And that's what "Marona's Fantastic Tale" ultimately becomes, although it's funny and exciting along the way, and often beautiful and surprising. Films about dogs, cats and other household animals tend to labor to convince us their main characters are just people in animal costumes—often wisecracking ones with celebrity voices. Sometimes they give them office jobs and gendered clothes and human responsibilities, and have them make jokes about pop stars and presidents and mortgages and school admissions, because that's the joke, ha ha. Those films were never worth much, but they seem small indeed after watching "Marona's Fantastic Tale," the "Remembrance of Things Past" of animated dog movies.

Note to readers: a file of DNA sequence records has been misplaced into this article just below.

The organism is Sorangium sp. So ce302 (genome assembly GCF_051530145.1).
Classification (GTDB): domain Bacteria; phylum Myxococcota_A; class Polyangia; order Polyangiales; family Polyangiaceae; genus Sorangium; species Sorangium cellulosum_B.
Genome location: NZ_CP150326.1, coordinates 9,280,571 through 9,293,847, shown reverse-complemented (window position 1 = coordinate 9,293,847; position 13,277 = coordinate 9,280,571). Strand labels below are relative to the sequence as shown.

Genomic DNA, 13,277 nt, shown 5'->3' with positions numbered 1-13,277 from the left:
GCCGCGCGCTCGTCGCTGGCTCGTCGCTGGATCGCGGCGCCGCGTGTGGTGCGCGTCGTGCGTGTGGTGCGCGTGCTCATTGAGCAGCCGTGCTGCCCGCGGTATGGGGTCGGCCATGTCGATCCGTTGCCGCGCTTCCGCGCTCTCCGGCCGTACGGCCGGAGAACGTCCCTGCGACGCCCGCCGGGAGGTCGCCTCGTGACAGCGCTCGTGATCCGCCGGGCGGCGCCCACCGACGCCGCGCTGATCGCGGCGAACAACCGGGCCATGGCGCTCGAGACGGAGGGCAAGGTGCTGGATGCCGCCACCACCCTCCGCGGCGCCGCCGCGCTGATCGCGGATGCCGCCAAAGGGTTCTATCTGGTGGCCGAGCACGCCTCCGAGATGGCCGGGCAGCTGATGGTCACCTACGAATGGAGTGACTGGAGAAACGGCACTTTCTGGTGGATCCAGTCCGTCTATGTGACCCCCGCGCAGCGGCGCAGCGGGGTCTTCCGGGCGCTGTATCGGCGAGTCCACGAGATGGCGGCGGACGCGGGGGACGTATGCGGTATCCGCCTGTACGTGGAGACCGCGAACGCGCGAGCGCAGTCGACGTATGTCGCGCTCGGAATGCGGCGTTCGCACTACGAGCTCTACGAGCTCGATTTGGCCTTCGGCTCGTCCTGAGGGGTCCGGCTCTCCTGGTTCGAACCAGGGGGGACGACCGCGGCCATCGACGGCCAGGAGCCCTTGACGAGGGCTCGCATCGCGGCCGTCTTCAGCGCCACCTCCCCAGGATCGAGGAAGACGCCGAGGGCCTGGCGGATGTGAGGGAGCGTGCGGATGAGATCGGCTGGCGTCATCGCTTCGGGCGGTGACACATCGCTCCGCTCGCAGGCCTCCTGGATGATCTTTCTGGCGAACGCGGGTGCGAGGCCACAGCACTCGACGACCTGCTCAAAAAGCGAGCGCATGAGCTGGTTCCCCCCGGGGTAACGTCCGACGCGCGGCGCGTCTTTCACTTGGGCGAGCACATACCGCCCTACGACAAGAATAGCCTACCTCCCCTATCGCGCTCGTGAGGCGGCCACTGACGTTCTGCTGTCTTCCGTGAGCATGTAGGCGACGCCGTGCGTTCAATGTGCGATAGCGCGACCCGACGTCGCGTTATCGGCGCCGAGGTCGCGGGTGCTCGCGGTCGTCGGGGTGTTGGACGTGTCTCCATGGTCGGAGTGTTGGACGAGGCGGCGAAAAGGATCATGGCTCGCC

It's important to know before queuing up this film for a birthday party that even though "Marona's Fantastic Tale" is an animated picture about a lovable dog, and is designed and directed with dazzling showmanship and anchored in compassion, it is not a film you can show to small children without first gauging if they're patient, open-minded, and mature enough to make sense of it. Marona is a bit like the doggie cousin of a juvenile narrator from an early Terrence Malick movie like "Badlands" or "Days of Heaven," struggling to make sense of a world she can't fully understand. A charming running gag finds Marona explaining that her relationship with one owner revolves around him taking her out to a field and throwing a ball and her bringing it back to him, because it's the throwing part that really interests him, you see. But where cognitive ability fails, instinct fills the gap. "Dogs can smell when something bad is brewing, when our human has a heavy conscience," she confides, right before one of her owners hands her off to someone else.